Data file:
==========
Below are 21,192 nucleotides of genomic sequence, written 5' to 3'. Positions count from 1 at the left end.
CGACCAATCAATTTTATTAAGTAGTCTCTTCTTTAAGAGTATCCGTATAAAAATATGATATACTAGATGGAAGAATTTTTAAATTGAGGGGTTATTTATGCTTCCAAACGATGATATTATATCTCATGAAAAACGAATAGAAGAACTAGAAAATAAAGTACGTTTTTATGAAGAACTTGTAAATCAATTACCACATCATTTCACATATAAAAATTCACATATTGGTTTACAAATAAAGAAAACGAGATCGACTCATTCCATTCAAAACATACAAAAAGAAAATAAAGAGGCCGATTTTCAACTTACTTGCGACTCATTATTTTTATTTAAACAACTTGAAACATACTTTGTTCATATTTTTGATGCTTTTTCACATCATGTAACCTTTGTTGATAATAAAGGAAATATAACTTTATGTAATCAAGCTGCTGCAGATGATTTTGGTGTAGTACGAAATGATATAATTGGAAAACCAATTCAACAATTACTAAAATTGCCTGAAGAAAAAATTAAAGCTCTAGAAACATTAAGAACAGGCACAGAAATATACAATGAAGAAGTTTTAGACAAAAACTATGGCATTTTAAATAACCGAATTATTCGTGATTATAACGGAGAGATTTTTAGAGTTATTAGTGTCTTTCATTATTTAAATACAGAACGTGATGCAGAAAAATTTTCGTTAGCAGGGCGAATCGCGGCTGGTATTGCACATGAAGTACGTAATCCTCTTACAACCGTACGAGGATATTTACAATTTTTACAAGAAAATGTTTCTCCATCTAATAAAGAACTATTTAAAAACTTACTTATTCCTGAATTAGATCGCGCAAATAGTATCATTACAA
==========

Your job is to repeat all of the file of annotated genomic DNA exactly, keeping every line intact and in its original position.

Below are 21,192 nucleotides of genomic sequence, written 5' to 3'. Positions count from 1 at the left end.
CGACCAATCAATTTTATTAAGTAGTCTCTTCTTTAAGAGTATCCGTATAAAAATATGATATACTAGATGGAAGAATTTTTAAATTGAGGGGTTATTTATGCTTCCAAACGATGATATTATATCTCATGAAAAACGAATAGAAGAACTAGAAAATAAAGTACGTTTTTATGAAGAACTTGTAAATCAATTACCACATCATTTCACATATAAAAATTCACATATTGGTTTACAAATAAAGAAAACGAGATCGACTCATTCCATTCAAAACATACAAAAAGAAAATAAAGAGGCCGATTTTCAACTTACTTGCGACTCATTATTTTTATTTAAACAACTTGAAACATACTTTGTTCATATTTTTGATGCTTTTTCACATCATGTAACCTTTGTTGATAATAAAGGAAATATAACTTTATGTAATCAAGCTGCTGCAGATGATTTTGGTGTAGTACGAAATGATATAATTGGAAAACCAATTCAACAATTACTAAAATTGCCTGAAGAAAAAATTAAAGCTCTAGAAACATTAAGAACAGGCACAGAAATATACAATGAAGAAGTTTTAGACAAAAACTATGGCATTTTAAATAACCGAATTATTCGTGATTATAACGGAGAGATTTTTAGAGTTATTAGTGTCTTTCATTATTTAAATACAGAACGTGATGCAGAAAAATTTTCGTTAGCAGGGCGAATCGCGGCTGGTATTGCACATGAAGTACGTAATCCTCTTACAACCGTACGAGGATATTTACAATTTTTACAAGAAAATGTTTCTCCATCTAATAAAGAACTATTTAAAAACTTACTTATTCCTGAATTAGATCGCGCAAATAGTATCATTACAA